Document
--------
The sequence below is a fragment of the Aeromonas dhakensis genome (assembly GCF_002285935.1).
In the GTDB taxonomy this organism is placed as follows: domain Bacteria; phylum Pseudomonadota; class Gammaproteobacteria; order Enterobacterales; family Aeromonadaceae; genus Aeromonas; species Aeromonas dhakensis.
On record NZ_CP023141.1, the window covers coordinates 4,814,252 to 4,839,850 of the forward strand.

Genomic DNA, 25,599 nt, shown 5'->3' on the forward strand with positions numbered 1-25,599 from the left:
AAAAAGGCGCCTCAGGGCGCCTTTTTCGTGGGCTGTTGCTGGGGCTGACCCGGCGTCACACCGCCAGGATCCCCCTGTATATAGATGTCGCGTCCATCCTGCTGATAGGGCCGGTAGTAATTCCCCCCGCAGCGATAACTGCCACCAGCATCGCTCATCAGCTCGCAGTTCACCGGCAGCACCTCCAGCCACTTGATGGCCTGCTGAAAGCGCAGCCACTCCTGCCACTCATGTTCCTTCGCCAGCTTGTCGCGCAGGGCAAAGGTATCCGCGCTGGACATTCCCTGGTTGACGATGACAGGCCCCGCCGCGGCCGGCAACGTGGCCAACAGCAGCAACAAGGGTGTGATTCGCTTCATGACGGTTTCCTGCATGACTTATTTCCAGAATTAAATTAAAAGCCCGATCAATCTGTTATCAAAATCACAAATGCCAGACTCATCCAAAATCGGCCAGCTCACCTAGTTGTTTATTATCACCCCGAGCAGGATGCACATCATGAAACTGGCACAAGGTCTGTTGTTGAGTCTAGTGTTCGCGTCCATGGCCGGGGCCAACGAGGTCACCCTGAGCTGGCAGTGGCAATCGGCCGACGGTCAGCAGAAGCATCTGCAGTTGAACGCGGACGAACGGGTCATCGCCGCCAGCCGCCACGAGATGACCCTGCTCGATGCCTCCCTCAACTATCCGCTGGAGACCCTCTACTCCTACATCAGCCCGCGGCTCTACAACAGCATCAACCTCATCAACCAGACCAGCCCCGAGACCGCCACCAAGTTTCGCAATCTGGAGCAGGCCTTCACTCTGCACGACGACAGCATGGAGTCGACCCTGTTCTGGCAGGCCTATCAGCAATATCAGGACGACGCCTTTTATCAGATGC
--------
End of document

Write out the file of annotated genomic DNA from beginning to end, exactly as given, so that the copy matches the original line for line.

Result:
The sequence below is a fragment of the Aeromonas dhakensis genome (assembly GCF_002285935.1).
In the GTDB taxonomy this organism is placed as follows: domain Bacteria; phylum Pseudomonadota; class Gammaproteobacteria; order Enterobacterales; family Aeromonadaceae; genus Aeromonas; species Aeromonas dhakensis.
On record NZ_CP023141.1, the window covers coordinates 4,814,252 to 4,839,850 of the forward strand.

Genomic DNA, 25,599 nt, shown 5'->3' on the forward strand with positions numbered 1-25,599 from the left:
AAAAAGGCGCCTCAGGGCGCCTTTTTCGTGGGCTGTTGCTGGGGCTGACCCGGCGTCACACCGCCAGGATCCCCCTGTATATAGATGTCGCGTCCATCCTGCTGATAGGGCCGGTAGTAATTCCCCCCGCAGCGATAACTGCCACCAGCATCGCTCATCAGCTCGCAGTTCACCGGCAGCACCTCCAGCCACTTGATGGCCTGCTGAAAGCGCAGCCACTCCTGCCACTCATGTTCCTTCGCCAGCTTGTCGCGCAGGGCAAAGGTATCCGCGCTGGACATTCCCTGGTTGACGATGACAGGCCCCGCCGCGGCCGGCAACGTGGCCAACAGCAGCAACAAGGGTGTGATTCGCTTCATGACGGTTTCCTGCATGACTTATTTCCAGAATTAAATTAAAAGCCCGATCAATCTGTTATCAAAATCACAAATGCCAGACTCATCCAAAATCGGCCAGCTCACCTAGTTGTTTATTATCACCCCGAGCAGGATGCACATCATGAAACTGGCACAAGGTCTGTTGTTGAGTCTAGTGTTCGCGTCCATGGCCGGGGCCAACGAGGTCACCCTGAGCTGGCAGTGGCAATCGGCCGACGGTCAGCAGAAGCATCTGCAGTTGAACGCGGACGAACGGGTCATCGCCGCCAGCCGCCACGAGATGACCCTGCTCGATGCCTCCCTCAACTATCCGCTGGAGACCCTCTACTCCTACATCAGCCCGCGGCTCTACAACAGCATCAACCTCATCAACCAGACCAGCCCCGAGACCGCCACCAAGTTTCGCAATCTGGAGCAGGCCTTCACTCTGCACGACGACAGCATGGAGTCGACCCTGTTCTGGCAGGCCTATCAGCAATATCAGGACGACGCCTTTTATCAGATGC